Leaving your laptop plugged in most of the time has some benefits for your lithium-ion laptop battery. This is because it will reduce the rate of discharging or even prevent discharging all together. Keeping your laptop plugged in will slow the battery’s charging cycles and help maintain your battery in good condition for a long time.
Charging cycles are the number of times your battery drains to zero and charges to a hundred. The cycles determine the life span of the battery. Since most of them are made to withstand up to only a number of charging cycles, mostly 500, they will go wrong if the cycles are exceeded and become inefficient in charging and power storage abilities.
Leaving your laptop plugged in will therefore reduce the rate of discharging and consequently reduce the charging cycles. This will be ideal for saving the battery and lengthening its life span to serve you for a much longer time. Hence, you will enjoy a long-lasting battery for a longer time saving on the cost of frequently replacing it.
Does It Matter If Your Laptop Is Always Plugged In?
Keeping your laptop plugged in at all times has numerous advantages. However, even though your laptop will have a regular power supply, some disadvantages will reduce the discharging rate and hence charging cycles, which will directly affect your battery. There are significant disadvantages that come with leaving your laptop plugged in all the time.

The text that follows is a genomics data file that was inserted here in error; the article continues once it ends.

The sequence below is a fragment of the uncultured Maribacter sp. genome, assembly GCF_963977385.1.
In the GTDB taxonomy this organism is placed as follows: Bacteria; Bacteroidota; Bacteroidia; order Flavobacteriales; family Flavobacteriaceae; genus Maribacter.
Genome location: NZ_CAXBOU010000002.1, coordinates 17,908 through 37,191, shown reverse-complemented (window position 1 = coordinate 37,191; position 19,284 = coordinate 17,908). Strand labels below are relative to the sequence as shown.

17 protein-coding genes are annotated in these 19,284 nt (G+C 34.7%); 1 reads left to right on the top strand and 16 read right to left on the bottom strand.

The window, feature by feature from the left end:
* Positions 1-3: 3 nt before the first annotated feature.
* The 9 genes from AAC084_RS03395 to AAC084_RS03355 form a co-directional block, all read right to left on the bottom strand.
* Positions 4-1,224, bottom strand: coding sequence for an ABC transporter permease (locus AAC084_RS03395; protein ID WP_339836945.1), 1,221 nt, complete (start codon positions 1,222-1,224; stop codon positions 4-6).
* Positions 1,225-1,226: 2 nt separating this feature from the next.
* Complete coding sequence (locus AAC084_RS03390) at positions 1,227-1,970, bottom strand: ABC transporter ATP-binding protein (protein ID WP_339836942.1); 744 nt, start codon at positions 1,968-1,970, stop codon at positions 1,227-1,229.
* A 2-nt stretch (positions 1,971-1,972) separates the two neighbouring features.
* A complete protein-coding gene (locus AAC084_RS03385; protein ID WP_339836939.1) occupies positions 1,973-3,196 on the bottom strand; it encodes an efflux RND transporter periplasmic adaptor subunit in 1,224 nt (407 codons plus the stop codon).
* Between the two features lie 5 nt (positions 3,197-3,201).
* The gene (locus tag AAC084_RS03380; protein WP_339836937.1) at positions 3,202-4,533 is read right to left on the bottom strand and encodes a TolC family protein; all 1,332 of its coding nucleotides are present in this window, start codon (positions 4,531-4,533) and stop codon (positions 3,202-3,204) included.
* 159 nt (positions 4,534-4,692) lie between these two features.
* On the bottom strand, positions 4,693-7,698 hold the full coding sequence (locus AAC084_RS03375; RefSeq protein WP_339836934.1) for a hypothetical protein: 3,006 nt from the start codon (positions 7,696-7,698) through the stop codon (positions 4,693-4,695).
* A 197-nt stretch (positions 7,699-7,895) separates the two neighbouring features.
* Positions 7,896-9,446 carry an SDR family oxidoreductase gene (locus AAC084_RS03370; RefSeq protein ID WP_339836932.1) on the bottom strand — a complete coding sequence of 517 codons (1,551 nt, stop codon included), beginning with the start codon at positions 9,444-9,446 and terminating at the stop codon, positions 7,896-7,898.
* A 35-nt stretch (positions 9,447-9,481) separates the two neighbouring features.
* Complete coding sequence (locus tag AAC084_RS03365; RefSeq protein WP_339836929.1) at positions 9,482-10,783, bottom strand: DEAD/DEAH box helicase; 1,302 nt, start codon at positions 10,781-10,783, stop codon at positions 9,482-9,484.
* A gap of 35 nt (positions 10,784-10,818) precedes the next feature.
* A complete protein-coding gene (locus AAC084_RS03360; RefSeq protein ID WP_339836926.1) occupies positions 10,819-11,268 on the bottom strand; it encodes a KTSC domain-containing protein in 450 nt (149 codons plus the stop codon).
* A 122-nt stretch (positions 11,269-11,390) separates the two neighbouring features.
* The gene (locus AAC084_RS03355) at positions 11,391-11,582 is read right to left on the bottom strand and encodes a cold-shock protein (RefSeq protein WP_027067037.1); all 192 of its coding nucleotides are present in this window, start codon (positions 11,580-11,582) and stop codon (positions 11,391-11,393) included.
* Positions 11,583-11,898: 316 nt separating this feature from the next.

Keeping your laptop constantly plugged in matters because of the following reasons. First, it is not advisable to keep your battery charged to a hundred percent. Secondly, keeping your laptop plugged in will increase its temperatures, directly affecting the battery.
Keeping your laptop plugged in will mean that your battery will continuously operate at a hundred percent. The new-tech batteries can’t be overcharged, they will stop charging at a hundred, and the laptop will run directly from the power cable from there.
However, when the battery slightly discharges, the charging gear will kick in and charge it back to a hundred.
When lithium-ion batteries charge to a maximum of a hundred percent, they will hold up to about 4.2 volts of power per cell. This can be estimated to 300-500 charge cycle lifespan. To add to that, when your battery is nearly full, the volts in the cells are also high. When the battery charge reduces, the volts in the cells also reduce gradually.
Every volt decrease in the cells comes with an increase in the charge cycle. It is estimated that with every decrease of 0.1 volts below the maximum 4.2 volts in the battery, the charge cycles increase by almost double. This, however, means that the battery will carry less charge in it.
This means that your battery will be able to withstand more charge cycles at a slightly lower than a hundred percent charge. The optimum charge level that will see your battery live for long is estimated to be around 80%. The battery can withstand up to 600-1000 charge cycles at this charge level compared to 300-500 if it’s kept at 100%.